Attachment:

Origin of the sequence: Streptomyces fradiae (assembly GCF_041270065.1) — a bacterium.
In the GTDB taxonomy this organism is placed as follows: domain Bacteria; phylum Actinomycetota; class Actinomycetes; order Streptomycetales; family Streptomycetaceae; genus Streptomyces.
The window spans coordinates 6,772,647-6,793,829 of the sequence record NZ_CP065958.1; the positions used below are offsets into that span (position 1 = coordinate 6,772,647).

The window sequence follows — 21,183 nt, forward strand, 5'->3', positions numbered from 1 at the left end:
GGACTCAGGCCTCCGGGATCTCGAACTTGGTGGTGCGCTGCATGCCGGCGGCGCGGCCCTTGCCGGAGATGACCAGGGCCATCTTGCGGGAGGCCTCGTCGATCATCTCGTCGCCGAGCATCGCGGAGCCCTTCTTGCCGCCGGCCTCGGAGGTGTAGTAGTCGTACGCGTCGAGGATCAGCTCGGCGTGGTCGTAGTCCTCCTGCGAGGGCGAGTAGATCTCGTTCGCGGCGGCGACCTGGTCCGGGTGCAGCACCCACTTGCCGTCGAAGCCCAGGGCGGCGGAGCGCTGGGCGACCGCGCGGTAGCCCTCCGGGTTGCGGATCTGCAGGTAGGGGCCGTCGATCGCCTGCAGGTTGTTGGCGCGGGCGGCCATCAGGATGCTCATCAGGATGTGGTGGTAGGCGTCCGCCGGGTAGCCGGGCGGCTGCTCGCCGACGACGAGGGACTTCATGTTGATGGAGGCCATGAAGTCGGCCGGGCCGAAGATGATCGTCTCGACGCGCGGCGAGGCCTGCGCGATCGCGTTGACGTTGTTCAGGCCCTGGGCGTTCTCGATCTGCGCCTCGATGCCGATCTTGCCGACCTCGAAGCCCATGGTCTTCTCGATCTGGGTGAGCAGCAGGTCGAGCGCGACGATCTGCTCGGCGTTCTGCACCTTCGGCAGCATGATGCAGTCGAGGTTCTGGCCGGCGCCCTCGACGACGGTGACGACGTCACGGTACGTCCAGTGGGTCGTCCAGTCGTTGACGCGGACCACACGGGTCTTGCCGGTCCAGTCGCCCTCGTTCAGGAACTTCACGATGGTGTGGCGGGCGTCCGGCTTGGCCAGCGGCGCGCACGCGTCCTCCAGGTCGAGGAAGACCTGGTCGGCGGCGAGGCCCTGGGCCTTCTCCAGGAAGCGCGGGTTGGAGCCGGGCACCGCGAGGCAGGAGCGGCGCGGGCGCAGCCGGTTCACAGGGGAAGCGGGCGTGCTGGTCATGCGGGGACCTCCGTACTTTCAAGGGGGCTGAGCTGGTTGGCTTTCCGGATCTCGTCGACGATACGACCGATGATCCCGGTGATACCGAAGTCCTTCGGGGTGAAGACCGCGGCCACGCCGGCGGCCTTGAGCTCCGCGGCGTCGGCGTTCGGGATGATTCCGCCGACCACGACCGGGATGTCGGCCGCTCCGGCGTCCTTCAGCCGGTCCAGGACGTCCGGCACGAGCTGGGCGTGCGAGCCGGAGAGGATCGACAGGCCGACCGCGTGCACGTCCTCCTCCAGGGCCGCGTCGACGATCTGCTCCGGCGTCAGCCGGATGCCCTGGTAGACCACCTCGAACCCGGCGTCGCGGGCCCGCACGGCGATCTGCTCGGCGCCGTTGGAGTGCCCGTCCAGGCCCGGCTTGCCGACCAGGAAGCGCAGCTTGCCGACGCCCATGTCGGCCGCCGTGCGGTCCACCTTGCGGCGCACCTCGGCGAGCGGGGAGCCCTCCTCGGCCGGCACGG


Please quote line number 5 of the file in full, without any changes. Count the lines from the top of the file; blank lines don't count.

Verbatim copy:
GGACTCAGGCCTCCGGGATCTCGAACTTGGTGGTGCGCTGCATGCCGGCGGCGCGGCCCTTGCCGGAGATGACCAGGGCCATCTTGCGGGAGGCCTCGTCGATCATCTCGTCGCCGAGCATCGCGGAGCCCTTCTTGCCGCCGGCCTCGGAGGTGTAGTAGTCGTACGCGTCGAGGATCAGCTCGGCGTGGTCGTAGTCCTCCTGCGAGGGCGAGTAGATCTCGTTCGCGGCGGCGACCTGGTCCGGGTGCAGCACCCACTTGCCGTCGAAGCCCAGGGCGGCGGAGCGCTGGGCGACCGCGCGGTAGCCCTCCGGGTTGCGGATCTGCAGGTAGGGGCCGTCGATCGCCTGCAGGTTGTTGGCGCGGGCGGCCATCAGGATGCTCATCAGGATGTGGTGGTAGGCGTCCGCCGGGTAGCCGGGCGGCTGCTCGCCGACGACGAGGGACTTCATGTTGATGGAGGCCATGAAGTCGGCCGGGCCGAAGATGATCGTCTCGACGCGCGGCGAGGCCTGCGCGATCGCGTTGACGTTGTTCAGGCCCTGGGCGTTCTCGATCTGCGCCTCGATGCCGATCTTGCCGACCTCGAAGCCCATGGTCTTCTCGATCTGGGTGAGCAGCAGGTCGAGCGCGACGATCTGCTCGGCGTTCTGCACCTTCGGCAGCATGATGCAGTCGAGGTTCTGGCCGGCGCCCTCGACGACGGTGACGACGTCACGGTACGTCCAGTGGGTCGTCCAGTCGTTGACGCGGACCACACGGGTCTTGCCGGTCCAGTCGCCCTCGTTCAGGAACTTCACGATGGTGTGGCGGGCGTCCGGCTTGGCCAGCGGCGCGCACGCGTCCTCCAGGTCGAGGAAGACCTGGTCGGCGGCGAGGCCCTGGGCCTTCTCCAGGAAGCGCGGGTTGGAGCCGGGCACCGCGAGGCAGGAGCGGCGCGGGCGCAGCCGGTTCACAGGGGAAGCGGGCGTGCTGGTCATGCGGGGACCTCCGTACTTTCAAGGGGGCTGAGCTGGTTGGCTTTCCGGATCTCGTCGACGATACGACCGATGATCCCGGTGATACCGAAGTCCTTCGGGGTGAAGACCGCGGCCACGCCGGCGGCCTTGAGCTCCGCGGCGTCGGCGTTCGGGATGATTCCGCCGACCACGACCGGGATGTCGGCCGCTCCGGCGTCCTTCAGCCGGTCCAGGACGTCCGGCACGAGCTGGGCGTGCGAGCCGGAGAGGATCGACAGGCCGACCGCGTGCACGTCCTCCTCCAGGGCCGCGTCGACGATCTGCTCCGGCGTCAGCCGGATGCCCTGGTAGACCACCTCGAACCCGGCGTCGCGGGCCCGCACGGCGATCTGCTCGGCGCCGTTGGAGTGCCCGTCCAGGCCCGGCTTGCCGACCAGGAAGCGCAGCTTGCCGACGCCCATGTCGGCCGCCGTGCGGTCCACCTTGCGGCGCACCTCGGCGAGCGGGGAGCCCTCCTCGGCCGGCACGG